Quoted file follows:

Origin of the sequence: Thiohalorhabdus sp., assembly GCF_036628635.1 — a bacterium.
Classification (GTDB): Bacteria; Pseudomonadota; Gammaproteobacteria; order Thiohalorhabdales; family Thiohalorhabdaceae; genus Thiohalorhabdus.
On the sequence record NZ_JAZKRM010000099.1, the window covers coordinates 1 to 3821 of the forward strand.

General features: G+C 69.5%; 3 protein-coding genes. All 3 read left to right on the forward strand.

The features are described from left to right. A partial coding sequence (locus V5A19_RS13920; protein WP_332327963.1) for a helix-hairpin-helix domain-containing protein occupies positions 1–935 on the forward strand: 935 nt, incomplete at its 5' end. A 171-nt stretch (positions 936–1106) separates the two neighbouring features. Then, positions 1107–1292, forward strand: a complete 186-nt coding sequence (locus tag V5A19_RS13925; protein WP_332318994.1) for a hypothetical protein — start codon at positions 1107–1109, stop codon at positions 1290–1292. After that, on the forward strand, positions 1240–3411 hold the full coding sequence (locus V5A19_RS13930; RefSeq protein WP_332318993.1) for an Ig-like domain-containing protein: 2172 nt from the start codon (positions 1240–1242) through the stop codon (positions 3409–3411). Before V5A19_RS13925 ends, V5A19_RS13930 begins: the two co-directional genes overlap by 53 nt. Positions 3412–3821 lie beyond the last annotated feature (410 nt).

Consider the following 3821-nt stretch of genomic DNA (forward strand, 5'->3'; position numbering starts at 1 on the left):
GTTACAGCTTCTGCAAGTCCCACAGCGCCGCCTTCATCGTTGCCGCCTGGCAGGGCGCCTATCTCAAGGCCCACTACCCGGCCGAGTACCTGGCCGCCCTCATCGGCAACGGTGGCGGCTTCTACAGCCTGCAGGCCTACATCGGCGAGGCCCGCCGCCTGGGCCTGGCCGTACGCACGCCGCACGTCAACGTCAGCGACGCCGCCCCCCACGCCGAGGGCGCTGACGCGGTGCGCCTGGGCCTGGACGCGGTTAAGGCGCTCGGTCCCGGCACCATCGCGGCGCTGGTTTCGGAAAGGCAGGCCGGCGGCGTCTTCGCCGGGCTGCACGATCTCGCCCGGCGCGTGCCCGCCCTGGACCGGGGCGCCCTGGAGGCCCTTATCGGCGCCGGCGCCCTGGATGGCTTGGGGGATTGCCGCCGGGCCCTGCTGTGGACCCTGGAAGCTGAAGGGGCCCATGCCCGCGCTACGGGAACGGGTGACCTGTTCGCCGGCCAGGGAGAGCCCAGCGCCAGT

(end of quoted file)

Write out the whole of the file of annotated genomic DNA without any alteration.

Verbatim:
Origin of the sequence: Thiohalorhabdus sp., assembly GCF_036628635.1 — a bacterium.
Classification (GTDB): Bacteria; Pseudomonadota; Gammaproteobacteria; order Thiohalorhabdales; family Thiohalorhabdaceae; genus Thiohalorhabdus.
On the sequence record NZ_JAZKRM010000099.1, the window covers coordinates 1 to 3821 of the forward strand.

General features: G+C 69.5%; 3 protein-coding genes. All 3 read left to right on the forward strand.

The features are described from left to right. A partial coding sequence (locus V5A19_RS13920; protein WP_332327963.1) for a helix-hairpin-helix domain-containing protein occupies positions 1–935 on the forward strand: 935 nt, incomplete at its 5' end. A 171-nt stretch (positions 936–1106) separates the two neighbouring features. Then, positions 1107–1292, forward strand: a complete 186-nt coding sequence (locus tag V5A19_RS13925; protein WP_332318994.1) for a hypothetical protein — start codon at positions 1107–1109, stop codon at positions 1290–1292. After that, on the forward strand, positions 1240–3411 hold the full coding sequence (locus V5A19_RS13930; RefSeq protein WP_332318993.1) for an Ig-like domain-containing protein: 2172 nt from the start codon (positions 1240–1242) through the stop codon (positions 3409–3411). Before V5A19_RS13925 ends, V5A19_RS13930 begins: the two co-directional genes overlap by 53 nt. Positions 3412–3821 lie beyond the last annotated feature (410 nt).

Consider the following 3821-nt stretch of genomic DNA (forward strand, 5'->3'; position numbering starts at 1 on the left):
GTTACAGCTTCTGCAAGTCCCACAGCGCCGCCTTCATCGTTGCCGCCTGGCAGGGCGCCTATCTCAAGGCCCACTACCCGGCCGAGTACCTGGCCGCCCTCATCGGCAACGGTGGCGGCTTCTACAGCCTGCAGGCCTACATCGGCGAGGCCCGCCGCCTGGGCCTGGCCGTACGCACGCCGCACGTCAACGTCAGCGACGCCGCCCCCCACGCCGAGGGCGCTGACGCGGTGCGCCTGGGCCTGGACGCGGTTAAGGCGCTCGGTCCCGGCACCATCGCGGCGCTGGTTTCGGAAAGGCAGGCCGGCGGCGTCTTCGCCGGGCTGCACGATCTCGCCCGGCGCGTGCCCGCCCTGGACCGGGGCGCCCTGGAGGCCCTTATCGGCGCCGGCGCCCTGGATGGCTTGGGGGATTGCCGCCGGGCCCTGCTGTGGACCCTGGAAGCTGAAGGGGCCCATGCCCGCGCTACGGGAACGGGTGACCTGTTCGCCGGCCAGGGAGAGCCCAGCGCCAGT